I believe this is symptomatic for Roger Goodell's NFL, where the absence of leadership, principles and a moral compass have led to a situation where decisions are based almost exclusively on either the bottom line impact or the PR effect. Which is why every time Goodell says that "My No. 1 job is protecting the integrity of the game," I get violently sick.
On to a bunch of articles that are just now catching up to what we've been saying at BTB for the last few years. And as nice as reading these headlines may be, keep in mind that they are addressing a meme that has been untrue for several years now, as our estimable rabblerousr pointed out:
This just shows you 1) how little attention people are paying and 2) how reluctant they are to let go of a comforting, convenient narrative
Cowboys are finally getting wise with personnel moves - Foxsports
Foxsports' Alex Marvez writes that while Dallas fans might be depressed over losing DeMarco Murray, they should take heart because the team is making the tough decisions that successful teams must do.
Much of this change is credited to Cowboys executive Stephen Jones. While still the franchise's front man, Jerry Jones has reportedly demurred to his son on a number of personnel decisions. The ascension of assistant personnel director Will McClay has helped rectify previous draft mistakes. There is now a conscious effort to avoid the short-sighted handling of the salary cap -- including the regular restructuring of quarterback Tony Romo's contract for immediate relief -- that helped trigger the 2014 offseason release of all-time Cowboys sack leader DeMarcus Ware.
Such improvements don't guarantee the Cowboys will become a mistake-free franchise. There is no such thing.
Letting DeMarco Murray walk signals that someone other than Jerry Jones is calling shots for Cowboys - Yahoo Sports
Charles Robinson argues that the Cowboys' recent streak of fiscal responsibility has Stephen Jones' fingerprints all over it.
It's undeniable that Jones will always be the rock-star front man for the Cowboys. But this streak of fiscal responsibility has some fingerprints on it, and those who know the Cowboys say those identifying marks belong largely to Jones' son Stephen. Outside of Dallas and NFL circles, not a lot is known about the man, other than he's the offspring of arguably the league's wildest owner, and carries a business card that lists a one-man corporation: "Stephen Jones: Dallas Cowboys Chief Operating Officer/Executive Vice President/Director of Player Personnel."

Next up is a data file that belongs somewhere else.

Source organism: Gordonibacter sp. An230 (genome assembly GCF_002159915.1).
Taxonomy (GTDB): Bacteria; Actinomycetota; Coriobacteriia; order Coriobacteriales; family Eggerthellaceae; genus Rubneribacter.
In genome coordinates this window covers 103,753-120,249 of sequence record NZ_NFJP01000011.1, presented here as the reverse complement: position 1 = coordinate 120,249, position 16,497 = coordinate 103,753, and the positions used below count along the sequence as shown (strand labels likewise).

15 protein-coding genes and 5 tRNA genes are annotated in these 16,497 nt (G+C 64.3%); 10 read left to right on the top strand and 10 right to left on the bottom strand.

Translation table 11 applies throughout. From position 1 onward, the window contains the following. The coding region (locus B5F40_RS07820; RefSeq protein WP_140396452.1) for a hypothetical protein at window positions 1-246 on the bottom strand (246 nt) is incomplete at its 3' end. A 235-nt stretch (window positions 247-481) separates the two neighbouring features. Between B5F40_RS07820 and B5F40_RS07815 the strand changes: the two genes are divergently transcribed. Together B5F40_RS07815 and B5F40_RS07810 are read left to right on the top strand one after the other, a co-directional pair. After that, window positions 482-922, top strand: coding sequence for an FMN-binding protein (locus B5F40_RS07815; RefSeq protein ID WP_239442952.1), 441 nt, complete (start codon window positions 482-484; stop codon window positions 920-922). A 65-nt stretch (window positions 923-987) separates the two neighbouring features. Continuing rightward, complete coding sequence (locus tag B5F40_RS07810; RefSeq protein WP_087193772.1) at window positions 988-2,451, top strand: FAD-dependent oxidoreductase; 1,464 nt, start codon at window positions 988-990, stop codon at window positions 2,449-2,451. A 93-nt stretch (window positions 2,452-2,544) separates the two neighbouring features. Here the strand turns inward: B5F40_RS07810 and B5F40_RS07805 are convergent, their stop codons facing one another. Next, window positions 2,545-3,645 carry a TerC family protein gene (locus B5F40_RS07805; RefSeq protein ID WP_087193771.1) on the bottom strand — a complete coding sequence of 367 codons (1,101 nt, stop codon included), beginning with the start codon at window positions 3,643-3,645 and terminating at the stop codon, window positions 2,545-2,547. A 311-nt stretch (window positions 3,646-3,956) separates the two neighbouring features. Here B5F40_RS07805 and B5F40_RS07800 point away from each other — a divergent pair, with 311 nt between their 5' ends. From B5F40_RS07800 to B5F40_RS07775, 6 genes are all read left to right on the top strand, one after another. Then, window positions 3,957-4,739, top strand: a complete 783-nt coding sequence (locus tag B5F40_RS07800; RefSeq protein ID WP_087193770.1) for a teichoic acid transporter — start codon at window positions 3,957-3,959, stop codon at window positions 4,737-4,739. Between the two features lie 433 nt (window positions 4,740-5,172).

So here's what NFL sources are saying right now about Stephen Jones: He's doing a disciplined job of running a franchise that had become known for shooting from the hip fast and often, consequences be damned. Asked his opinion of what Stephen Jones is doing with the team, one NFL source lavished praise. "What he's doing – I don't know how else to say it, other than it's really smart," the source said. "Stephen has restraint. He can be someone who is very cheap and deliberately slow."
Call it what you want: consensus building, penny-pinching, slow-playing. Maybe Stephen Jones is all of these things. But one thing he isn't is an ATM for sentimental player withdrawals. That guy is the one tied to the chair and shoved into the closet. And the key to the bank vault is being turned by somebody new.
Why Darren McFadden makes sense for the Cowboys - CBSSports.com
Ryan Wilson also appears to have been asleep at the wheel for the last few years:
We can't believe we're about to say this, but the Cowboys did exactly the right thing by letting DeMarco Murray walk and signing Darren McFadden as a cheap replacement.
Whether Jerry Jones has evolved as a general manager (seems unlikely given that he was this close to drafting Johnny Manziel last year) or the praise should be reserved for Stephen Jones (an eminently more likely scenario), the bottom line remains: The Cowboys were smart to save their money.
Murray departure a sign Stephen Jones running things in Dallas | ProFootballTalk